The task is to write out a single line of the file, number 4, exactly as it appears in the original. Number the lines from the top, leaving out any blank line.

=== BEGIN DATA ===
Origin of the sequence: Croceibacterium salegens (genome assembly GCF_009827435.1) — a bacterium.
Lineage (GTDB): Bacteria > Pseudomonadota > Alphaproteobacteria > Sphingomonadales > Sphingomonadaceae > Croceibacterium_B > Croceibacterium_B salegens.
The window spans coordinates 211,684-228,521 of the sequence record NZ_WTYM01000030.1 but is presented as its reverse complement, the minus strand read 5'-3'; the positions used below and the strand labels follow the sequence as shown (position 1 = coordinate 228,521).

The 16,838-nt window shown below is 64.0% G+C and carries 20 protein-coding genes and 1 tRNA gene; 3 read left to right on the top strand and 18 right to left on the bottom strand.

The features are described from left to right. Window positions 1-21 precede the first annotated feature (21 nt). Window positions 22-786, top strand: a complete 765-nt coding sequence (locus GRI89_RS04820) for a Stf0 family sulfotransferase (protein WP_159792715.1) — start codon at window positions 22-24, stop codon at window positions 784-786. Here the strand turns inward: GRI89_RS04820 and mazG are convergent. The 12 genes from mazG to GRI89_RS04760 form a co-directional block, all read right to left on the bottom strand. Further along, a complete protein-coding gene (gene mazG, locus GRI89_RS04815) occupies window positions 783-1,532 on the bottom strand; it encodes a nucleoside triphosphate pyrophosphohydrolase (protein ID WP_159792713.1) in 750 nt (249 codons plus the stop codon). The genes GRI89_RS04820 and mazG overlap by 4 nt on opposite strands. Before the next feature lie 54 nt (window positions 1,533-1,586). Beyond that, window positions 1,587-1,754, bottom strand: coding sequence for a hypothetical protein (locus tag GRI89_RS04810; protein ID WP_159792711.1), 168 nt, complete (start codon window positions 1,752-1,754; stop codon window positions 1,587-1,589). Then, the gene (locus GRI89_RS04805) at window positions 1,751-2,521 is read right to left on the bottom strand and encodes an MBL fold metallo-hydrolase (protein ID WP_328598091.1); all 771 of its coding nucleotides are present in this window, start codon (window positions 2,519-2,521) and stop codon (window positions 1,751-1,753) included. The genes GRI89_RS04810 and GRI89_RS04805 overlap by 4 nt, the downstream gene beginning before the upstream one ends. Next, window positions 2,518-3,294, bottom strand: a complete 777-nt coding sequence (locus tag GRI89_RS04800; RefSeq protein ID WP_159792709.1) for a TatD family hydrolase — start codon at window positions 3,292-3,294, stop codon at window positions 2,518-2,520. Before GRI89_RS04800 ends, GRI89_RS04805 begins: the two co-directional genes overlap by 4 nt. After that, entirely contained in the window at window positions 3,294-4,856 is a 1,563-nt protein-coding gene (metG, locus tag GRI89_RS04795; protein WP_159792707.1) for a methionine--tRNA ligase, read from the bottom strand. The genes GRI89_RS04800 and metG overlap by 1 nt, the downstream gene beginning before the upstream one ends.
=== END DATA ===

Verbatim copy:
The 16,838-nt window shown below is 64.0% G+C and carries 20 protein-coding genes and 1 tRNA gene; 3 read left to right on the top strand and 18 right to left on the bottom strand.